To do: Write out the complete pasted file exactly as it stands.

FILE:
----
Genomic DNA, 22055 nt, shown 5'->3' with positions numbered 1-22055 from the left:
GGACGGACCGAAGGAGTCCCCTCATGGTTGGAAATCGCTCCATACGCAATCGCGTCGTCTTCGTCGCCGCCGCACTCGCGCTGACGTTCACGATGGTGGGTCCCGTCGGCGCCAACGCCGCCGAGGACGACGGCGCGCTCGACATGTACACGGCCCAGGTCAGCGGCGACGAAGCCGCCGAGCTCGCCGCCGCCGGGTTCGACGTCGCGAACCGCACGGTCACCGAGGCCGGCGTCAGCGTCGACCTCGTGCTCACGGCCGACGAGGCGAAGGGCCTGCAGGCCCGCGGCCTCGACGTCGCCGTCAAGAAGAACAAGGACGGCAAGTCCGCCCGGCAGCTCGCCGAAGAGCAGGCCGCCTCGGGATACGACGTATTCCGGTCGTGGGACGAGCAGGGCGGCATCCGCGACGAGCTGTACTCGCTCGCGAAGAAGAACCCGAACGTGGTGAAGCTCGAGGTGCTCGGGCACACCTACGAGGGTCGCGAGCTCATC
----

Genomic DNA, 22055 nt, shown 5'->3' with positions numbered 1-22055 from the left:
GGACGGACCGAAGGAGTCCCCTCATGGTTGGAAATCGCTCCATACGCAATCGCGTCGTCTTCGTCGCCGCCGCACTCGCGCTGACGTTCACGATGGTGGGTCCCGTCGGCGCCAACGCCGCCGAGGACGACGGCGCGCTCGACATGTACACGGCCCAGGTCAGCGGCGACGAAGCCGCCGAGCTCGCCGCCGCCGGGTTCGACGTCGCGAACCGCACGGTCACCGAGGCCGGCGTCAGCGTCGACCTCGTGCTCACGGCCGACGAGGCGAAGGGCCTGCAGGCCCGCGGCCTCGACGTCGCCGTCAAGAAGAACAAGGACGGCAAGTCCGCCCGGCAGCTCGCCGAAGAGCAGGCCGCCTCGGGATACGACGTATTCCGGTCGTGGGACGAGCAGGGCGGCATCCGCGACGAGCTGTACTCGCTCGCGAAGAAGAACCCGAACGTGGTGAAGCTCGAGGTGCTCGGGCACACCTACGAGGGTCGCGAGCTCATC